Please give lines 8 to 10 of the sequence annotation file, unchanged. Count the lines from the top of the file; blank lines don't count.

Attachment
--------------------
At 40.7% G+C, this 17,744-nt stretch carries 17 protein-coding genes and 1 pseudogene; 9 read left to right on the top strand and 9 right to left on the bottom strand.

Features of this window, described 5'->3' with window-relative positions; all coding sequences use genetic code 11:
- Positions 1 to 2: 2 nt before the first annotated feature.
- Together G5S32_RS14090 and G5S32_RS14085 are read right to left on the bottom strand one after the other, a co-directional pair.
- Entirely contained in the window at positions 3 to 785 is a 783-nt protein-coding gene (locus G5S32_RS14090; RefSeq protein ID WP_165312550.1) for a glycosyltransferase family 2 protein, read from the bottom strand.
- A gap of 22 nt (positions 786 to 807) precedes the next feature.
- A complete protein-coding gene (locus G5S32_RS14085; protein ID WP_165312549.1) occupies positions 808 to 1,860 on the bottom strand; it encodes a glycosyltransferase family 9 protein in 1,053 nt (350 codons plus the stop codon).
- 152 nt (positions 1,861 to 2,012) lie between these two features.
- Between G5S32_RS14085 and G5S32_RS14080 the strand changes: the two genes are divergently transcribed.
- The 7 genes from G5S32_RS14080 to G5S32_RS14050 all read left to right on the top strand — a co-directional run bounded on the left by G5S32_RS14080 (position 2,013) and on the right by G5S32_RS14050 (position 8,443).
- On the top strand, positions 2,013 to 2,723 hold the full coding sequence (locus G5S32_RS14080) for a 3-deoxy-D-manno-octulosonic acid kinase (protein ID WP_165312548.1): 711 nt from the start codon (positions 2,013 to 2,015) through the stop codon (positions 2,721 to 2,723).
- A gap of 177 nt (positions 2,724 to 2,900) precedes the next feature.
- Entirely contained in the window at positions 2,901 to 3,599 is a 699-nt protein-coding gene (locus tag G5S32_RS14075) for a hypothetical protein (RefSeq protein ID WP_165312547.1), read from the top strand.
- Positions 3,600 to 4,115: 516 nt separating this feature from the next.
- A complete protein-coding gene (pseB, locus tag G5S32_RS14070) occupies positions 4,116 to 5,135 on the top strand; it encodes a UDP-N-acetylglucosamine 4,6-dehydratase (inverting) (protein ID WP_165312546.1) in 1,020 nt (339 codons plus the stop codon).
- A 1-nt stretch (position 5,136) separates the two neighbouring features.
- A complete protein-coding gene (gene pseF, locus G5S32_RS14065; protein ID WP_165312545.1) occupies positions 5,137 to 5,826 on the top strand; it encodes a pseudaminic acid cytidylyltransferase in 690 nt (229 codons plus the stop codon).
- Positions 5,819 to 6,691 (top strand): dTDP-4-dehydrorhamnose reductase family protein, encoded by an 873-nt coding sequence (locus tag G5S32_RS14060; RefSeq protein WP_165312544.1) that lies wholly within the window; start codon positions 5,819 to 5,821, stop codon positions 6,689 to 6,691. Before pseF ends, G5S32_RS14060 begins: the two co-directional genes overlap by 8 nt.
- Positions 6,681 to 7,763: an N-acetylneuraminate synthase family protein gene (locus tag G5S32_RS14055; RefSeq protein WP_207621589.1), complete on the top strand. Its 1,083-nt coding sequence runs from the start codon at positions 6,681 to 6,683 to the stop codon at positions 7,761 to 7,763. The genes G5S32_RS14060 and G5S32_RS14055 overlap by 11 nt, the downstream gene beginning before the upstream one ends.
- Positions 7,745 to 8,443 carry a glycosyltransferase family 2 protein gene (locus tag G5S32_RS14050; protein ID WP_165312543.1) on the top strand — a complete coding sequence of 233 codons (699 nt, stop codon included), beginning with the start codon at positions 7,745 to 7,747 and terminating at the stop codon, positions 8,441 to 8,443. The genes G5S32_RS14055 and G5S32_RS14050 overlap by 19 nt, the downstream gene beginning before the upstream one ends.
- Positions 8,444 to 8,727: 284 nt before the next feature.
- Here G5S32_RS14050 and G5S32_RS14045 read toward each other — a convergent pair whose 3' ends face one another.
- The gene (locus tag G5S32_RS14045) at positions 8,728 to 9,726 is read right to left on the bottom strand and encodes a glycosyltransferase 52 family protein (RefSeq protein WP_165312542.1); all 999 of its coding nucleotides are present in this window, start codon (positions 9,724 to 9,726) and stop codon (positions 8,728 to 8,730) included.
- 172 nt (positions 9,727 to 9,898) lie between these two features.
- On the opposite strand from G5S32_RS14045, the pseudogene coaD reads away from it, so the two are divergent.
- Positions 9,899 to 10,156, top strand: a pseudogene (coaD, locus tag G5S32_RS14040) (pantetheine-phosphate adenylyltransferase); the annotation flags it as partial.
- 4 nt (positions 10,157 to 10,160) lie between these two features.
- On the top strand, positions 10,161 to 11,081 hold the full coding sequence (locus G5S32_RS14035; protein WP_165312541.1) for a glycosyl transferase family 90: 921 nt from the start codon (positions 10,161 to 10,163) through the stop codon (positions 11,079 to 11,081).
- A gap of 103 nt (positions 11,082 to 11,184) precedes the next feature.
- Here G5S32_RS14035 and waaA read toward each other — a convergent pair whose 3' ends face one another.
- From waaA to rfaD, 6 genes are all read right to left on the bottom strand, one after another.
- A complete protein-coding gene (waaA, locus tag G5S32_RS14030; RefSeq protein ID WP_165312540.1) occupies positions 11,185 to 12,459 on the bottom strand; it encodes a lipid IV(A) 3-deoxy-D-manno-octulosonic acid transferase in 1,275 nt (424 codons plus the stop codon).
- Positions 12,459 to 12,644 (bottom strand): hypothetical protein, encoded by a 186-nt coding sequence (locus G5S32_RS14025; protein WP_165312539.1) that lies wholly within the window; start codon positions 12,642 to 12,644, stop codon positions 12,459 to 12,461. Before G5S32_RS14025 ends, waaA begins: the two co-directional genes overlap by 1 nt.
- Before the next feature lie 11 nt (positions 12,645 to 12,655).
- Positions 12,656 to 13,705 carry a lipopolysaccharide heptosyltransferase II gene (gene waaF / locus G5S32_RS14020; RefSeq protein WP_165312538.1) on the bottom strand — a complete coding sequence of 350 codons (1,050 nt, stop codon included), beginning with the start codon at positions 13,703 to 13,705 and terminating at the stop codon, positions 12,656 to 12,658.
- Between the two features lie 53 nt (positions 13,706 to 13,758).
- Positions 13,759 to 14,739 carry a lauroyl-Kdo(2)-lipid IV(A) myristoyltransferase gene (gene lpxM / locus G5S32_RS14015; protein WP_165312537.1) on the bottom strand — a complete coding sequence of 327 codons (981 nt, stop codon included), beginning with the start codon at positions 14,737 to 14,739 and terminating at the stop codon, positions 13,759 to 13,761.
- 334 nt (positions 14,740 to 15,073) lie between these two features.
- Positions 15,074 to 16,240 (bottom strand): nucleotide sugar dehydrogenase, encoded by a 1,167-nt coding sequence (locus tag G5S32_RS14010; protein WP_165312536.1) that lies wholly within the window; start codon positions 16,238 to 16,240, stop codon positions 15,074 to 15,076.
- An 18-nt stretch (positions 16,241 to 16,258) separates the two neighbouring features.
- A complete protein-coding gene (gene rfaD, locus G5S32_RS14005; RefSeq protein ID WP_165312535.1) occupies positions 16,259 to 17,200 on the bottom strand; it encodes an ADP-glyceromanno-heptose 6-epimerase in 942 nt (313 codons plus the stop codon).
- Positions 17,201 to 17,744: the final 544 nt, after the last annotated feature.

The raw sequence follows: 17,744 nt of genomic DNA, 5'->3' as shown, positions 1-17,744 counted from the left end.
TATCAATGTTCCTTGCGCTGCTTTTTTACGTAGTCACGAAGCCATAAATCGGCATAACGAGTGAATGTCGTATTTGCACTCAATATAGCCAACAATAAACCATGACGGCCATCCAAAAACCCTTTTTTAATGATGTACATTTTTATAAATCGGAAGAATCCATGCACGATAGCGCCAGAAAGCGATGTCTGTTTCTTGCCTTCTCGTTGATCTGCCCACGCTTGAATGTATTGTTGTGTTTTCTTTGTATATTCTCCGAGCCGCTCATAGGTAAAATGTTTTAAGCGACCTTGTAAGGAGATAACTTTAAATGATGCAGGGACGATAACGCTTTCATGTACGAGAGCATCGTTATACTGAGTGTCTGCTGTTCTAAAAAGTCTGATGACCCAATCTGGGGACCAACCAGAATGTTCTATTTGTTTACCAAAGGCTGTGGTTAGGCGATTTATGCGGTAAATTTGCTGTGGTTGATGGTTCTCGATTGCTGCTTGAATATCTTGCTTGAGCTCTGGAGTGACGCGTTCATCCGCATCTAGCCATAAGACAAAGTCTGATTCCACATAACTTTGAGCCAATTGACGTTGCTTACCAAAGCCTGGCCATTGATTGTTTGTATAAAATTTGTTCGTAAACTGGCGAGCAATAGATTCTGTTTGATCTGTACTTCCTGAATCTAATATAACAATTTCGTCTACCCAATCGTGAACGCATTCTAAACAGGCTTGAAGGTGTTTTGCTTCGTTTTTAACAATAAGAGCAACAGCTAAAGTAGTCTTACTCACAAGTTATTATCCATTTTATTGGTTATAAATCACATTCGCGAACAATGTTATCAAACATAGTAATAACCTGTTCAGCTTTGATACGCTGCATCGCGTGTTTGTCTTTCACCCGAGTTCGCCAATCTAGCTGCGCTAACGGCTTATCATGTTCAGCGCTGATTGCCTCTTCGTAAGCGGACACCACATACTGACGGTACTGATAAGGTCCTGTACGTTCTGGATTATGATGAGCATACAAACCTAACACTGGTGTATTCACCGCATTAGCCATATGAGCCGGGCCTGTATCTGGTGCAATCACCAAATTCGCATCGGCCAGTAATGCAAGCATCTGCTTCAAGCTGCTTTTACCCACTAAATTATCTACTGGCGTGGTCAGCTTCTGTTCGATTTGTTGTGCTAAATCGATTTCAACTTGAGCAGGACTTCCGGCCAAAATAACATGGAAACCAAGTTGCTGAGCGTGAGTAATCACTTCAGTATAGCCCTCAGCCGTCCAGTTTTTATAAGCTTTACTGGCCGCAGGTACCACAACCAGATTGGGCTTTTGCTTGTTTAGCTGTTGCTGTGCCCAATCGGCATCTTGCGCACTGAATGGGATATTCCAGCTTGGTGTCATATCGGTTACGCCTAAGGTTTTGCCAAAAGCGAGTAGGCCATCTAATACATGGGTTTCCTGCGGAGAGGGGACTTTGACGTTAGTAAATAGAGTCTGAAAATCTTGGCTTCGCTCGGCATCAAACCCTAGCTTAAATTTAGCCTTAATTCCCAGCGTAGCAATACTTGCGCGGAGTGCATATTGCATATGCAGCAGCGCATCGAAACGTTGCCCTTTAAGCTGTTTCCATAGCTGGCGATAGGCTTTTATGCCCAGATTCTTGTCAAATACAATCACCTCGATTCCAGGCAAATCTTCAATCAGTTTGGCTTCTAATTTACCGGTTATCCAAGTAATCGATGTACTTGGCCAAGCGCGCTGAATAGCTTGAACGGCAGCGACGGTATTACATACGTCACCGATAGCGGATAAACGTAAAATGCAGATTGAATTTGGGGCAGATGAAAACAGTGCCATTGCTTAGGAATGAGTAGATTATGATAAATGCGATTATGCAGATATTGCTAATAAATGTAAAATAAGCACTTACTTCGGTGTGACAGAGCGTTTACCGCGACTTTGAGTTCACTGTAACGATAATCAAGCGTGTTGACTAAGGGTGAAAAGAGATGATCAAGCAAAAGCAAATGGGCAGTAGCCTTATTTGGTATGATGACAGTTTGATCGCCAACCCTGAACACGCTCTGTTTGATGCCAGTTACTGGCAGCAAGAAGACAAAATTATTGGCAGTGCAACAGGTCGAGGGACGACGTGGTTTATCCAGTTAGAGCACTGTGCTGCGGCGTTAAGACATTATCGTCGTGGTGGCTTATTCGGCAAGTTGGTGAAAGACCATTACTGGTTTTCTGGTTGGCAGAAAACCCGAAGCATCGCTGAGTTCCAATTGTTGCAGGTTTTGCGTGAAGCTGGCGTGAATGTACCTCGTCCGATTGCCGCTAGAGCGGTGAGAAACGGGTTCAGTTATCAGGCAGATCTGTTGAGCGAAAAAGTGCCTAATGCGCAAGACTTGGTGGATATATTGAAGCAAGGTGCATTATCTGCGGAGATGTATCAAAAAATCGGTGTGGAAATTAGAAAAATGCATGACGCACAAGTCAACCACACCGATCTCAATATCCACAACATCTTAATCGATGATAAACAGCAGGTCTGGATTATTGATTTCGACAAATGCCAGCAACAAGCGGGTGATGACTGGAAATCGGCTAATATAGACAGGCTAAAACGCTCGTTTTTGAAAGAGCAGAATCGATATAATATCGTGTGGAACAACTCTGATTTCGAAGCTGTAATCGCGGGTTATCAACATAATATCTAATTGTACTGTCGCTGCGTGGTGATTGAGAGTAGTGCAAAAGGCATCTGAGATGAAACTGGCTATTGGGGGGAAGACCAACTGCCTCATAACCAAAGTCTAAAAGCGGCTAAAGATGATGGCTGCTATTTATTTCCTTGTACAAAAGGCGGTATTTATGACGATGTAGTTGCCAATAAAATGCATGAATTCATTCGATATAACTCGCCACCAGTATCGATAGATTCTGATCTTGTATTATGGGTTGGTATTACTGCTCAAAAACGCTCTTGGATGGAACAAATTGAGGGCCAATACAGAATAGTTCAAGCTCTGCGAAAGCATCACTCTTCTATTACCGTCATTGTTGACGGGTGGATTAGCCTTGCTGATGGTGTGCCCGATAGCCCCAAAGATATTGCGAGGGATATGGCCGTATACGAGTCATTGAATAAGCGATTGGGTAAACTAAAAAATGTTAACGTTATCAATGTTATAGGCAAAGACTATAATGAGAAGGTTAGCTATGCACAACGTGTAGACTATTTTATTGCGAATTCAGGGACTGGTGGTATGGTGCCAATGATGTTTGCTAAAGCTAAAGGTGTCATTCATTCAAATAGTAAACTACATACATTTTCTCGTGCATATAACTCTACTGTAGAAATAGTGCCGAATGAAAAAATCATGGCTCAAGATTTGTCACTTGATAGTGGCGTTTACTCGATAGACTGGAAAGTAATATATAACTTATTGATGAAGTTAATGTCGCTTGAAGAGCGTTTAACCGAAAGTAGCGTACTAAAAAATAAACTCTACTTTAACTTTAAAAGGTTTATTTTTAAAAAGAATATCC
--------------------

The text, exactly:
- 152 nt (positions 1,861 to 2,012) lie between these two features.
- Between G5S32_RS14085 and G5S32_RS14080 the strand changes: the two genes are divergently transcribed.
- The 7 genes from G5S32_RS14080 to G5S32_RS14050 all read left to right on the top strand — a co-directional run bounded on the left by G5S32_RS14080 (position 2,013) and on the right by G5S32_RS14050 (position 8,443).